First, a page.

1 Nephi 16:1
And now it came to pass that after I, Nephi, had made an end of speaking to my brethren, behold they said unto me: Thou hast declared unto us hard things, more than we are able to bear.Notice that even they admit that the things they were told were "hard things" and "more than we are able to bear", not that they were necessarily false. This is one of those scriptures that speaks volumes about our own period in history, where good is called evil and evil is called good. One need only open the newspaper, or a magazine, or turn on the television or surf the Web to see that the things that were once considered decent, and a high-water mark of civilized society are now being called evil, selfish, and indulgent practices.
Take, for example, the erstwhile ideal of having large families. It used to be that a large family was considered a blessing, even a necessity in keeping family businesses, farms, and other economies thriving. When a person mentioned to an acquaintance that he/she had eight children, they received congratulations and were afforded a certain amount of respect. However, I know from my own experience (and hearing that of others) that this is no longer the case. Mention that you have more than one child and you're likely to get stares of disapproval, or even outright rude comments such as, "Well, I certainly hope you're finished now."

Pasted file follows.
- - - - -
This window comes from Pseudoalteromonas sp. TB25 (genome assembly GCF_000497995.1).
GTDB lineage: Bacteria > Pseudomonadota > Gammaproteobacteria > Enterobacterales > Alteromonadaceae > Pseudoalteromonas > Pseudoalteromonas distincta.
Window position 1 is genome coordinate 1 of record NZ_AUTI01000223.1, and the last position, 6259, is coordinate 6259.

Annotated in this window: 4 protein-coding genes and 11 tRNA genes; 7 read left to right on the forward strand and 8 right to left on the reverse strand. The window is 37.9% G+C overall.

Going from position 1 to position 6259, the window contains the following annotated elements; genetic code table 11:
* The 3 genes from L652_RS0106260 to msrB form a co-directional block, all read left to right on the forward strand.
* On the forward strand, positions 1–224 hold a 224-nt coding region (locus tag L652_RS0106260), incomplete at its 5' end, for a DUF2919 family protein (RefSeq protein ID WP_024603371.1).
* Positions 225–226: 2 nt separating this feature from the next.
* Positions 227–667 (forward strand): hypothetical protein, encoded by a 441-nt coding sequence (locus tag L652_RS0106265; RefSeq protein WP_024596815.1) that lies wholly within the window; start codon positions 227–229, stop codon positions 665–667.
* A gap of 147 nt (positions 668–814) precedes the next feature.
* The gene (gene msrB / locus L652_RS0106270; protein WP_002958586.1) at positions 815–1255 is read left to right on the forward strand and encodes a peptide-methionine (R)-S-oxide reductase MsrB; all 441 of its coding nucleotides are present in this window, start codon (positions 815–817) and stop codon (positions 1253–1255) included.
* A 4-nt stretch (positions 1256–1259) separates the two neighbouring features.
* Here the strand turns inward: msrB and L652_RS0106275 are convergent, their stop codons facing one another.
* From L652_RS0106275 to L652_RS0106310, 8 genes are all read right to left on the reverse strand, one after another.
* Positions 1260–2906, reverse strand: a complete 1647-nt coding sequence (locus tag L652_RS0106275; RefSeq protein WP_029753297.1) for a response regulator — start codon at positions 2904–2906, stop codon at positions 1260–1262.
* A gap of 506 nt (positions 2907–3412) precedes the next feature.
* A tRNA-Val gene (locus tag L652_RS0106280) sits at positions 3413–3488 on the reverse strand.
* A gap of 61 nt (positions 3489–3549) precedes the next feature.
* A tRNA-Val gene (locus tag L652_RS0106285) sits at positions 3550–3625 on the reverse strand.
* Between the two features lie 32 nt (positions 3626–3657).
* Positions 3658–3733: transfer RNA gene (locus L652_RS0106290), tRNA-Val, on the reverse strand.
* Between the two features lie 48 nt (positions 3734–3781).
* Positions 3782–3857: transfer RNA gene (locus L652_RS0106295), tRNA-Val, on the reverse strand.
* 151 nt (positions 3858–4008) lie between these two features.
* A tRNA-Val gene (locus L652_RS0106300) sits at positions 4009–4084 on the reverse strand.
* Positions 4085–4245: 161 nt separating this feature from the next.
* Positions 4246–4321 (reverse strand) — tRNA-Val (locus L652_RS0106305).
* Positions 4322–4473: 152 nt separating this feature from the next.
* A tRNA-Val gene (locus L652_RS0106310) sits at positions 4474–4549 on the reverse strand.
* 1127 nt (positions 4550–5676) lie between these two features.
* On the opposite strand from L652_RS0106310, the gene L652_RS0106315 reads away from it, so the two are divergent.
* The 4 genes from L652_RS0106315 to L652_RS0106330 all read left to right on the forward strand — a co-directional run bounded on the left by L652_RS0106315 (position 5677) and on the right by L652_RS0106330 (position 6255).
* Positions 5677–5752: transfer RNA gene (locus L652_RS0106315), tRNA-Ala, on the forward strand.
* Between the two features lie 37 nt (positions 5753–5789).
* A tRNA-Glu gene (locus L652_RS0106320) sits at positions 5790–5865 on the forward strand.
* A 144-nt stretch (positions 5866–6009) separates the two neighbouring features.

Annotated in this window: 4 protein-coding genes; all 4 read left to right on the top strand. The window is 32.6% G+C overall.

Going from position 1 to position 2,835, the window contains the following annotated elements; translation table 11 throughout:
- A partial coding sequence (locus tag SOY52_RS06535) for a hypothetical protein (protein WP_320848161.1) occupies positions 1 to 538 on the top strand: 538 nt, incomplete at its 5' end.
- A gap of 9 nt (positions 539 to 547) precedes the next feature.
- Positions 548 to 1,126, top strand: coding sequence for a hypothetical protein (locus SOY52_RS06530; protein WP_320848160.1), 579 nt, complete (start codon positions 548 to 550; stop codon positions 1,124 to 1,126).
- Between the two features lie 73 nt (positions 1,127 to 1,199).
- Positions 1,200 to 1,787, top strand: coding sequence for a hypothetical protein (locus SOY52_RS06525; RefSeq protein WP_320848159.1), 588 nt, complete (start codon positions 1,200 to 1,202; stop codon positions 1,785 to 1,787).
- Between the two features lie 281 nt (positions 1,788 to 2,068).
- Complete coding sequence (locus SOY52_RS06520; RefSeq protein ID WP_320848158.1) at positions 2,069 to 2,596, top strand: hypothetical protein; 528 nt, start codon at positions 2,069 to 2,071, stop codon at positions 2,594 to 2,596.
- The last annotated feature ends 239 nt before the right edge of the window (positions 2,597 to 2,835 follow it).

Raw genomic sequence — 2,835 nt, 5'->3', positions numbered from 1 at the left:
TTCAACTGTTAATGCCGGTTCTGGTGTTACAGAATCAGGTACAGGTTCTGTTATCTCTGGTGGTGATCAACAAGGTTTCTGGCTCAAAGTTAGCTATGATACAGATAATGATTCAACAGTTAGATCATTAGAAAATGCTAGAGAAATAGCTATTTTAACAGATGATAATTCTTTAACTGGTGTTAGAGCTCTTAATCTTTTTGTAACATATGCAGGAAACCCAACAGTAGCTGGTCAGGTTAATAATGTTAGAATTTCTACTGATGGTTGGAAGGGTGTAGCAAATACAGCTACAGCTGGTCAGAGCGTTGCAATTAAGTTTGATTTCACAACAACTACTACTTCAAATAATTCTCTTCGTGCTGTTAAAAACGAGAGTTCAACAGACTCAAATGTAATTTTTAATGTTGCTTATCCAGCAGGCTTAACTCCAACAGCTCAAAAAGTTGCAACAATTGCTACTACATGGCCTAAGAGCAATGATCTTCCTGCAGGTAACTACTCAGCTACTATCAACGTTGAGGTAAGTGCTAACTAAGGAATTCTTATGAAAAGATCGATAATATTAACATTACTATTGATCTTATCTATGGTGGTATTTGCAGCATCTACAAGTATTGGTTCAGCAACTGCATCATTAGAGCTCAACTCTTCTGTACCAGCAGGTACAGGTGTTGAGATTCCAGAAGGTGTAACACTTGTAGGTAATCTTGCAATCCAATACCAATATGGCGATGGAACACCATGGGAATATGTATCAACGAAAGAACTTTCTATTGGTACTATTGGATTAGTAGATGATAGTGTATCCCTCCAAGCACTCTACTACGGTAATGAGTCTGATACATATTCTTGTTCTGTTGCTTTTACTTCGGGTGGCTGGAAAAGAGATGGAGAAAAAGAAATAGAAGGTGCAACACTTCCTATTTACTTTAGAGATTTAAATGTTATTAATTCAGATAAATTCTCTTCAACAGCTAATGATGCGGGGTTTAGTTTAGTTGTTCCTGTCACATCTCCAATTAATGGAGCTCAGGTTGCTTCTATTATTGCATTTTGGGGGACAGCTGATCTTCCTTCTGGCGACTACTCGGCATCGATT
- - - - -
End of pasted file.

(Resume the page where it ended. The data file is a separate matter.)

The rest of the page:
On the other hand, things like pornography, drug abuse, violence, gossip, taking advantage of another person to get rich, etc. are all acceptable, even respectable facets of our society. Not that they didn't exist before, but at least there was a healthy dose of stigma attached to them.
In the early history of America you could cause a man to feel real shame when you confronted him with a sin or transgression he was committing against God, himself, his family, and humanity. Try confronting, say, a pornography purveyor today with the real-world, heartbreaking consequences of his business and you will be laughed off as being out of touch with "what the people want" and "good business" and "market forces". As if being popular and rich were a virtue rather than a tipping point for being ripe for destruction.
That is the state in which we find Laman and Lemuel. The good news, at least in the short term, is that they accept Nephi's truth-telling and realize they need to repent.